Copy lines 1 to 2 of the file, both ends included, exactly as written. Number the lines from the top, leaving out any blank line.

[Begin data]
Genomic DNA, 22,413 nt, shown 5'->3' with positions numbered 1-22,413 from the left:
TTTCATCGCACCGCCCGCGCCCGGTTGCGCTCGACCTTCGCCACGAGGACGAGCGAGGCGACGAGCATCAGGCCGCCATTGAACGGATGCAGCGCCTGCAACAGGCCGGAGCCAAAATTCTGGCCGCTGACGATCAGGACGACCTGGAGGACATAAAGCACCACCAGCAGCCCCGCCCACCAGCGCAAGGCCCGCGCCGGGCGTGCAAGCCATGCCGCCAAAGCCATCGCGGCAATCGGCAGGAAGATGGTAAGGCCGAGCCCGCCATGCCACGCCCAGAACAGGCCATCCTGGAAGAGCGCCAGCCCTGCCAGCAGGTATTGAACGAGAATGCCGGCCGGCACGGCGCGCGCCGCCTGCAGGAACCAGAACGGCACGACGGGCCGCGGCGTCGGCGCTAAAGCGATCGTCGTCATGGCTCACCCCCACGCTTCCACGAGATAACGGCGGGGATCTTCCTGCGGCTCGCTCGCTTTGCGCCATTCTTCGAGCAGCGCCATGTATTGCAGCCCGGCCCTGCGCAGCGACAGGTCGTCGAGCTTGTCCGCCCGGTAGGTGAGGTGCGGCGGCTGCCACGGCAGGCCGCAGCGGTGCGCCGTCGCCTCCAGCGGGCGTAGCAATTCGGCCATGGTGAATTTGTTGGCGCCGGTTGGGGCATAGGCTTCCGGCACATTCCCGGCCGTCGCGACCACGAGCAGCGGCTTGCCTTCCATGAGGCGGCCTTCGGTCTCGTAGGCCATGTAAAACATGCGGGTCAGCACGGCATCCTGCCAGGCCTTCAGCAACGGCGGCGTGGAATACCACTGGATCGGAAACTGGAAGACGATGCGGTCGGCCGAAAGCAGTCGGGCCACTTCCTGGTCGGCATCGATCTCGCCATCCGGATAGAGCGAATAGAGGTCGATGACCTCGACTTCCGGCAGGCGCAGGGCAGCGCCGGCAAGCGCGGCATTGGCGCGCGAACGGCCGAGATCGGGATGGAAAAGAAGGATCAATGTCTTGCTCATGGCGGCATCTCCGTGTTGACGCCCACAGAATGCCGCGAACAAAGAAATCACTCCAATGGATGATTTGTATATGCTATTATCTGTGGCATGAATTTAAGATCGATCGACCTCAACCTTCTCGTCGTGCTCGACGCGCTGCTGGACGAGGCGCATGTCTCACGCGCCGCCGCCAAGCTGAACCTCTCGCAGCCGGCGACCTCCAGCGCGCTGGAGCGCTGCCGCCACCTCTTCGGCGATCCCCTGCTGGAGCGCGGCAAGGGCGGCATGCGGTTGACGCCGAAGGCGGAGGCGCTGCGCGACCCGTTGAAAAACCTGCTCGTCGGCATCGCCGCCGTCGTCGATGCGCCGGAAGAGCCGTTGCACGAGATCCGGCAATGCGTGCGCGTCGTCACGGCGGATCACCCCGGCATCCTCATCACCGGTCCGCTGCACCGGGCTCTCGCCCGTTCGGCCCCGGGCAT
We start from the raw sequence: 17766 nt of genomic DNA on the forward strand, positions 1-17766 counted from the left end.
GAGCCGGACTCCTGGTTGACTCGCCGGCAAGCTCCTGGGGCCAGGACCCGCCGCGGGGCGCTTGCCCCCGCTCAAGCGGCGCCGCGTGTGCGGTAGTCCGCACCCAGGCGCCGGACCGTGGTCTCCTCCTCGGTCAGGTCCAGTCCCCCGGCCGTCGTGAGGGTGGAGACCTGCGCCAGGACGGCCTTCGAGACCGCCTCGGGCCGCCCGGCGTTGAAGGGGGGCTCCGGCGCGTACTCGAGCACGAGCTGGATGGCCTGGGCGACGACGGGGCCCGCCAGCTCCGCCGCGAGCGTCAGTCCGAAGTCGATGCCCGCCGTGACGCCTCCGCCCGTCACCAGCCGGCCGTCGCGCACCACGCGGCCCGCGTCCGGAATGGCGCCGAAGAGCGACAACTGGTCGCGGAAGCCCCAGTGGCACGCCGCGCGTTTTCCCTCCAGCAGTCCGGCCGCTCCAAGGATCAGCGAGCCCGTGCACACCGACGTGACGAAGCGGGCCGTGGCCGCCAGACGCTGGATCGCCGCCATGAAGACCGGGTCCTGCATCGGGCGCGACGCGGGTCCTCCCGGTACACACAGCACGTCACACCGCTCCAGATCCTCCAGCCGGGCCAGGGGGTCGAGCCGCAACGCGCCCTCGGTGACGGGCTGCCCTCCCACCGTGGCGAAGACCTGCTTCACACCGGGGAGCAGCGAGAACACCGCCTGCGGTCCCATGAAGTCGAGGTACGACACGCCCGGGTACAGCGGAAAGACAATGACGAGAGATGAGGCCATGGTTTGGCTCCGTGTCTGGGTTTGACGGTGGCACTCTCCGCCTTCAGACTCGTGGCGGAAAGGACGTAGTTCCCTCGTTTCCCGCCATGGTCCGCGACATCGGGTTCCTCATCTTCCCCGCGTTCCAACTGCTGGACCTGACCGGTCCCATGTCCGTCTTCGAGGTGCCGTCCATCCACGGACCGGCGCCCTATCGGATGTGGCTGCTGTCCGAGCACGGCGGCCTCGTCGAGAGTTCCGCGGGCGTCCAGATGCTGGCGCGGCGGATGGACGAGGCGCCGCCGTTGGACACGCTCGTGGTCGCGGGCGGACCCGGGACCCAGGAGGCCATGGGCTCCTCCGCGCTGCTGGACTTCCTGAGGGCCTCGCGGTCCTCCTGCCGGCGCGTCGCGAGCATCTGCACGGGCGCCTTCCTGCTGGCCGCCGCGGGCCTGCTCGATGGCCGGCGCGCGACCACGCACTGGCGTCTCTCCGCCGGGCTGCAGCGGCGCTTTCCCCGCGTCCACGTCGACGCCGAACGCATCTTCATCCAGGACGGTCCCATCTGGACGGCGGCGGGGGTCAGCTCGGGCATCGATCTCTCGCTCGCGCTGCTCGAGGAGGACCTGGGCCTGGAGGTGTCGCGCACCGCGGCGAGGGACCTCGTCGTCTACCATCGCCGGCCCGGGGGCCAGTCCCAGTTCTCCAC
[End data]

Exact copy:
Genomic DNA, 22,413 nt, shown 5'->3' with positions numbered 1-22,413 from the left:
TTTCATCGCACCGCCCGCGCCCGGTTGCGCTCGACCTTCGCCACGAGGACGAGCGAGGCGACGAGCATCAGGCCGCCATTGAACGGATGCAGCGCCTGCAACAGGCCGGAGCCAAAATTCTGGCCGCTGACGATCAGGACGACCTGGAGGACATAAAGCACCACCAGCAGCCCCGCCCACCAGCGCAAGGCCCGCGCCGGGCGTGCAAGCCATGCCGCCAAAGCCATCGCGGCAATCGGCAGGAAGATGGTAAGGCCGAGCCCGCCATGCCACGCCCAGAACAGGCCATCCTGGAAGAGCGCCAGCCCTGCCAGCAGGTATTGAACGAGAATGCCGGCCGGCACGGCGCGCGCCGCCTGCAGGAACCAGAACGGCACGACGGGCCGCGGCGTCGGCGCTAAAGCGATCGTCGTCATGGCTCACCCCCACGCTTCCACGAGATAACGGCGGGGATCTTCCTGCGGCTCGCTCGCTTTGCGCCATTCTTCGAGCAGCGCCATGTATTGCAGCCCGGCCCTGCGCAGCGACAGGTCGTCGAGCTTGTCCGCCCGGTAGGTGAGGTGCGGCGGCTGCCACGGCAGGCCGCAGCGGTGCGCCGTCGCCTCCAGCGGGCGTAGCAATTCGGCCATGGTGAATTTGTTGGCGCCGGTTGGGGCATAGGCTTCCGGCACATTCCCGGCCGTCGCGACCACGAGCAGCGGCTTGCCTTCCATGAGGCGGCCTTCGGTCTCGTAGGCCATGTAAAACATGCGGGTCAGCACGGCATCCTGCCAGGCCTTCAGCAACGGCGGCGTGGAATACCACTGGATCGGAAACTGGAAGACGATGCGGTCGGCCGAAAGCAGTCGGGCCACTTCCTGGTCGGCATCGATCTCGCCATCCGGATAGAGCGAATAGAGGTCGATGACCTCGACTTCCGGCAGGCGCAGGGCAGCGCCGGCAAGCGCGGCATTGGCGCGCGAACGGCCGAGATCGGGATGGAAAAGAAGGATCAATGTCTTGCTCATGGCGGCATCTCCGTGTTGACGCCCACAGAATGCCGCGAACAAAGAAATCACTCCAATGGATGATTTGTATATGCTATTATCTGTGGCATGAATTTAAGATCGATCGACCTCAACCTTCTCGTCGTGCTCGACGCGCTGCTGGACGAGGCGCATGTCTCACGCGCCGCCGCCAAGCTGAACCTCTCGCAGCCGGCGACCTCCAGCGCGCTGGAGCGCTGCCGCCACCTCTTCGGCGATCCCCTGCTGGAGCGCGGCAAGGGCGGCATGCGGTTGACGCCGAAGGCGGAGGCGCTGCGCGACCCGTTGAAAAACCTGCTCGTCGGCATCGCCGCCGTCGTCGATGCGCCGGAAGAGCCGTTGCACGAGATCCGGCAATGCGTGCGCGTCGTCACGGCGGATCACCCCGGCATCCTCATCACCGGTCCGCTGCACCGGGCTCTCGCCCGTTCGGCCCCGGGCAT